An Auckland cancer clinic is helping to take the stress out of waiting times with a 45-minute, fast-track service for neck lumps.
Patients at Mercy Radiology Neck Lump Clinic go from ultrasound to diagnosis in less than an hour - saving time, money, and worry.
"The fact that one person can turn up to one appointment, not need to go to five different appointments, and walk away with a diagnosis or a treatment plan, is huge for that patient," says Dr Lloyd McCann.
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After the ultrasound, patients at Mercy Radiology undergo a needle sampling or biopsy, which is looked at by a pathologist there and then. That's immediately followed by a consultation with a surgeon.
"Fifty percent of our patients we can reassure after that appointment that they have a benign diagnosis, there's something there that doesn't need treatment and they can be discharged," says clinical director, Dr Rajan Patel.
"The remaining patients - approximately 10 percent of patients - have a cancer diagnosis."
Faster diagnosis means faster treatment.
"It's difficult to prove that one week, two weeks, five weeks is detrimental to a patient," says Dr Patel, "but inevitably if a patient has a cancer diagnosis they are very keen to have their treatment started as soon as possible."
Dr McCann says the fast-paced nature of the service "means there's less chance for the cancer to spread".
When Greg O'Shanassy had concerns about a lump on his neck last year, he wanted to know if it was cancer right away.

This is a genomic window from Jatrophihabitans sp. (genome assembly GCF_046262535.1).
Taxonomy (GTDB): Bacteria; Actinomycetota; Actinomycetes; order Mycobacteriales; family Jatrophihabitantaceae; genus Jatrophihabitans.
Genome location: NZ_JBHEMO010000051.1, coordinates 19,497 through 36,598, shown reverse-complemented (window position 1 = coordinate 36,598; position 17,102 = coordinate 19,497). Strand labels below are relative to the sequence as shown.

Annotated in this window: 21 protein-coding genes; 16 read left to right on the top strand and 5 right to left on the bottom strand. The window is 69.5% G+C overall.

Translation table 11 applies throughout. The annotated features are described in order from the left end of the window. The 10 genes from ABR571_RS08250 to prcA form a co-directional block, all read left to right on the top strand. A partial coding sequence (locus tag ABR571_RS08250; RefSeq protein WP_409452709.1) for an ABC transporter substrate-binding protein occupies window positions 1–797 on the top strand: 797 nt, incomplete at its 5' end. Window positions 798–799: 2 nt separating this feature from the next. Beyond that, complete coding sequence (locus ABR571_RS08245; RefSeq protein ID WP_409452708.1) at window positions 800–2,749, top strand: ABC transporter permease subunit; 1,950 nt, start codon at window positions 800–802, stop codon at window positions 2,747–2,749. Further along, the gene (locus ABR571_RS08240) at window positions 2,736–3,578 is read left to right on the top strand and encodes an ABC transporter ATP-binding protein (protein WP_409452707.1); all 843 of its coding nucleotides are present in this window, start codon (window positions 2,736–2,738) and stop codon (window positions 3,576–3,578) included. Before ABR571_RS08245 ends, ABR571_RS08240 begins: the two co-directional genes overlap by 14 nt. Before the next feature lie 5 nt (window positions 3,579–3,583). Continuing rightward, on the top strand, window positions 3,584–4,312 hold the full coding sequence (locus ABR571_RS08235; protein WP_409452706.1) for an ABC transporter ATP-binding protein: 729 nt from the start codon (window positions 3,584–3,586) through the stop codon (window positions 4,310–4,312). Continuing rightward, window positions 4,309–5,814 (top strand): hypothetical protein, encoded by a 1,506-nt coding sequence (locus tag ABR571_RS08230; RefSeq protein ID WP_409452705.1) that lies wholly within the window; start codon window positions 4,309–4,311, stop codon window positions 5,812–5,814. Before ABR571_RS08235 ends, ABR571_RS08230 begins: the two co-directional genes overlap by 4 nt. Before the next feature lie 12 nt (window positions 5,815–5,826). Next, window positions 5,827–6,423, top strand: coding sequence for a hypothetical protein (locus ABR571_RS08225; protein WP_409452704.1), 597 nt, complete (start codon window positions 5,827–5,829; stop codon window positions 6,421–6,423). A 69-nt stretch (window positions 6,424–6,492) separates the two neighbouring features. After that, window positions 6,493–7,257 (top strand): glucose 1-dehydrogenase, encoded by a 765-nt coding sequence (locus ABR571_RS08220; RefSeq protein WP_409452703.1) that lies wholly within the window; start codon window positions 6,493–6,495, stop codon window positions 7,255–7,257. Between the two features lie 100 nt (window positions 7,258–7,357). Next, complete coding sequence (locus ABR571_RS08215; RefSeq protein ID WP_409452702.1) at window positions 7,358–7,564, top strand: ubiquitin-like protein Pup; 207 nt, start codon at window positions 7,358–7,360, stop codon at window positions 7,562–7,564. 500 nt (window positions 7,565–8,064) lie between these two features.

"The speed of which I was diagnosed was brilliant," says Mr O'Shanassy.
"It was a very numb feeling, but the first thing I thought about was my children and my wife and how I was going to tell them."
He was in surgery nine days later, and three months after that he was back playing cricket.
A thousand patients like Greg have been through the Neck Lump Clinic, and Dr McCann is presenting the findings at the Health Informatics (HiNZ) Conference. Held in Wellington from November 21 to 23, HiNZ is the country's largest digital health event.
"In 99 percent of the patients we see through the Neck Lump Clinic, we can give a definitive diagnosis as they walk out the door - and for that proportion of patients that do convert to a cancer diagnosis, you walk away with a treatment plan as well."
Dr McCann says not only does it save a lot of anxiety, it saves the system money too. The 45-minute one stop appointment at the private clinic costs in the region of $1000.
"The ability to condense something down from five appointments to one appointment means dollars are saved," says Dr McCann.
"So private insurers, DHBs, whoever is going to be paying for this service is effectively paying less."
Right now, the model is only being used for neck cancers, but Mercy Radiology is looking at similar one-stop clinics for breast cancer and prostate cancer.
It wants to encourage more hospitals and DHBs to streamline services.
Dr Suzanne Beuker, National Clinical Lead, Cancer Services for the Ministry of Health says "DHBs will be constantly seeking service improvements that benefit patients and optimise DHB resources".
"A number of innovative services have been set up to reduce the number of appointments that patients need and to reduce their waiting times, increase convenience and optimise their time to receive treatment," says Dr Beuker.
Figures show under the Faster Cancer Treatment programme, 90 percent of patients receive their first cancer treatment within 62 days of being referred.